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dity, nor resistance to the motion of body, as body does. . . . . Secondly, the parts of pure space are inseparable the one from the other, so that the continuity cannot be separated, neither really nor mentally. Thirdly, the parts of pure space are immoveable, which follows from their inseparability. .. Thus the determined idea of simple space distinguishes it plainly and sufficiently from body.'* To these might be added many more passages.
Nothing, then, surely, can be more monstrous than M. Cousin's representation that Locke, after thus frequently and clearly distinguishing, ends by confounding, the ideas of space and body, involves himself in inextricable confusion, and asserts the identity of the one with the other:-'This,' says he, 'is what Locke has done in the systematic parts of his work, though contradicting himself more than once, for he often speaks of space as wholly distinct from solidity. But when his system comes in, when the necessity of drawing the idea of space from sensation comes in, then he affirms that the idea of space is acquired by sight and touch; and as touch, aided by sight, gives us only body and not space, Locke for this reason alone reduces space to body; he does this expressly when he says, that "to ask whether this universe exists somewhere, is to ask whether the universe exists." The confusion of the existence of space and the existence of the universe is the confusion of the idea of space and the idea of body; and this confusion was necessary that the system might be, at least in appearance, rigorous.'†
*Book ii. ch. 13.
† Lecture xviii. On M. Cousin's inversion of Locke's meaning on this point we spare ourselves the trouble of saying anything further; for it is amply exposed in a brief but acute article in
It is much the same with M. Cousin's misconception of Locke's idea of duration. Having given him deserved praise for deducing the idea of duration from the succession of our thoughts, (making it therefore an idea of reflection ab origine,) he declares that Locke has confounded the idea of time with that of succession; so that, according to M. Cousin's interpretation of Locke, the existence of time depends on man's perception of it, though Locke has expressly affirmed the contrary.
'Locke saw,' says M. Cousin, 'that the idea of time is given us in succession, and that for us the first succession is necessarily the succession of our ideas. Thus far Locke merits only praise, for he gives the succession of our ideas as the only condition of the acquisition of the idea of time; but the condition of a thing is easily taken for the thing itself; and Locke, after having taken the idea of body, the mere condition of the idea of space for the idea of space, takes also the condition of the idea of time for the idea itself; he confounds succession with time; he no longer simply says, "the succession of our ideas is the condition of the conception of time;" but he says, "time is nothing else than the succession of our ideas."'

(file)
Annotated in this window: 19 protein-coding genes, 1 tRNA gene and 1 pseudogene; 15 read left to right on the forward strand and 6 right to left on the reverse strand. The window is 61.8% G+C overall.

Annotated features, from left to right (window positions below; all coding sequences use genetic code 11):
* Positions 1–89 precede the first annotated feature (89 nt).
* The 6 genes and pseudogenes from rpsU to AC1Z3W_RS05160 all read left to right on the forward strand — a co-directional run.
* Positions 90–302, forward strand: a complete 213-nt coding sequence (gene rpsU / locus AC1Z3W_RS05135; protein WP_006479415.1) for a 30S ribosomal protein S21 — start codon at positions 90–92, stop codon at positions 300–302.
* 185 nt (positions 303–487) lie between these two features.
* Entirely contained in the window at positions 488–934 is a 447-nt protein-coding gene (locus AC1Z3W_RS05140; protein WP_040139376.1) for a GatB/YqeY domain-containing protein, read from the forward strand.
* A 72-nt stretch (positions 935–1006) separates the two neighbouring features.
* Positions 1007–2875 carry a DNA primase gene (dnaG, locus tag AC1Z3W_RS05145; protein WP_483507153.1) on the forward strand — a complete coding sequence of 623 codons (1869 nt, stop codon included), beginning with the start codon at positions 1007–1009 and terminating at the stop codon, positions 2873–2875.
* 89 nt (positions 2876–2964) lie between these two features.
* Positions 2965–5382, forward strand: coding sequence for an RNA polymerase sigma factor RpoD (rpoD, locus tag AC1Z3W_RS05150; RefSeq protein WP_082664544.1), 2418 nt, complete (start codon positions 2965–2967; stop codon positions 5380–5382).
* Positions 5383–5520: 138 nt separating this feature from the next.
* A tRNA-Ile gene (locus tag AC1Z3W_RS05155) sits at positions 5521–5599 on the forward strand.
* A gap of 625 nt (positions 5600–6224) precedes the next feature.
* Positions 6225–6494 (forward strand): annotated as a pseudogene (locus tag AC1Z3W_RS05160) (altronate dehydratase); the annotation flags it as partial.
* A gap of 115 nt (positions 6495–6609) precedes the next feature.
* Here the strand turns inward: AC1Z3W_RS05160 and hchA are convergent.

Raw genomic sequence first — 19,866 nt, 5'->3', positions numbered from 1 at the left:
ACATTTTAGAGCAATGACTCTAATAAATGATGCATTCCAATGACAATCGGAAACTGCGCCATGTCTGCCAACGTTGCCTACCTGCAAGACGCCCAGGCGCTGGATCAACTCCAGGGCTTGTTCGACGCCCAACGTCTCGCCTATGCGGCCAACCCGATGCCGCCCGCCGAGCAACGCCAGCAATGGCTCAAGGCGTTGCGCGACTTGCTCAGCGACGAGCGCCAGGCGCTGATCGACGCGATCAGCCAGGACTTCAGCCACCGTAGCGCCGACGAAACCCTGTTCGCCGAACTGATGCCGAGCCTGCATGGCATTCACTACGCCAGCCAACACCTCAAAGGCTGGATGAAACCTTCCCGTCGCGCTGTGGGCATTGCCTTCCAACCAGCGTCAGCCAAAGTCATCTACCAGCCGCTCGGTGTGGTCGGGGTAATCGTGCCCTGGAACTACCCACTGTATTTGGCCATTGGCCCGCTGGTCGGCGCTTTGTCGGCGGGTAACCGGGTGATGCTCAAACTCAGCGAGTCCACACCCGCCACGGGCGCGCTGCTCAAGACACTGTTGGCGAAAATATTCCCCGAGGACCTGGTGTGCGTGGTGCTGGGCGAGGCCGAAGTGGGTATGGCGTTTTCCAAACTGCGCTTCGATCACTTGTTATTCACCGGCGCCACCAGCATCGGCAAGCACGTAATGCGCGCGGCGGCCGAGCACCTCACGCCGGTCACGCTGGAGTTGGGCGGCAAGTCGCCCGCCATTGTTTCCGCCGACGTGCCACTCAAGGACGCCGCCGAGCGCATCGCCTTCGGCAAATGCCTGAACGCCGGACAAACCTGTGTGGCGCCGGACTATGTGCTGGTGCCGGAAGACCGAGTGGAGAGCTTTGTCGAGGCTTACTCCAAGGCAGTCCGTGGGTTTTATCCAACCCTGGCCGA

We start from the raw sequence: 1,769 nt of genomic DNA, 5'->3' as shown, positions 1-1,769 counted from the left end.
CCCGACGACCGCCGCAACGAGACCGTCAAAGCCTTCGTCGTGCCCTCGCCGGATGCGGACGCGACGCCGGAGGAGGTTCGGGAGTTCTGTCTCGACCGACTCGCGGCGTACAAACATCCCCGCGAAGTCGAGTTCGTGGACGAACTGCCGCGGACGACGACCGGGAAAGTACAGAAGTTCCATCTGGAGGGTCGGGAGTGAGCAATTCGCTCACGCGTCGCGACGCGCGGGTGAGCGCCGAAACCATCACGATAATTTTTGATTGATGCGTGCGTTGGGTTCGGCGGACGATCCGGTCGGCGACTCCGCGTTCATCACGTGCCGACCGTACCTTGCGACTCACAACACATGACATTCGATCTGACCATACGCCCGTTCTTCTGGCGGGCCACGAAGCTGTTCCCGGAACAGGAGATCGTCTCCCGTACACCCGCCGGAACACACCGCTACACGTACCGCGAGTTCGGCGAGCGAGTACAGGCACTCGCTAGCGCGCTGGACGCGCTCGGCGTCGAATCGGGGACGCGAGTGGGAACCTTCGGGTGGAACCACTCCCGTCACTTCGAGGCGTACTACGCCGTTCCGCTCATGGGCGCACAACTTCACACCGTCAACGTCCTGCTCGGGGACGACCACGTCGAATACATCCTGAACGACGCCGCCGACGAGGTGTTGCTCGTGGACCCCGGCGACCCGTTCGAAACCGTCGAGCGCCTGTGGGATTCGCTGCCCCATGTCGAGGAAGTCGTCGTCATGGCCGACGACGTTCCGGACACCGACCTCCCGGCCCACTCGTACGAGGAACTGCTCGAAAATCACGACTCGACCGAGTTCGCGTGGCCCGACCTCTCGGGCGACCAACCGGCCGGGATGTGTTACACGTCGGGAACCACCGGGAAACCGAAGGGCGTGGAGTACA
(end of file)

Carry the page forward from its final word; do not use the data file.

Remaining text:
Whether here, as with regard to space, Locke gives
the Edinburgh Review. (Vol. lix. p. 359.) The writer shows not only that Locke every where maintains the contrary of what M. Cousin affirms, but that the only passage (that above cited by M. Cousin) which could by possibility give any plausibility to the charge can only be made to do so by insulating it from its context. M. Cousin has utterly misapprehended the passage by not attending to the two meanings of the word 'place' in English, which,' says Locke, 'properly means the position of a body in space relatively to others, in which sense the universe has no place; sometimes, but more improperly, the space any body occupies,' in which sense the universe has a place.
a satisfactory account of the genesis of the notion or not, most assuredly he ought not to have been charged with having reduced his idea of 'duration' back again to mere succession.' But let us hear Locke himself: 'A man having from reflection on the succession and number of his own thoughts got the notion or idea of duration, he can apply that notion to things which exist while he does not think, as he that has got the idea of extension from bodies by his sight or touch can apply it to distances where no body is seen or felt.' (Book II. ch. xiv. § 5.) He elsewhere expresses it, 'The mind, having got the idea of any portion of time, as a day or a year, it can repeat it as often as it will, and so enlarge its ideas of duration beyond the being or motion of the sun, and have as clear an idea of the 763 years of the Julian period before the beginning of the world as of any 763 years since.' Yet according to M. Cousin, 'Locke's theory conducts to the result that time is nothing else than what the succession of our ideas makes it;' that 'if a man sleep, or be seized with lethargy, or the clock stop,' time vanishes to him! There is not the shadow of a reason for misrepresenting Locke on this point.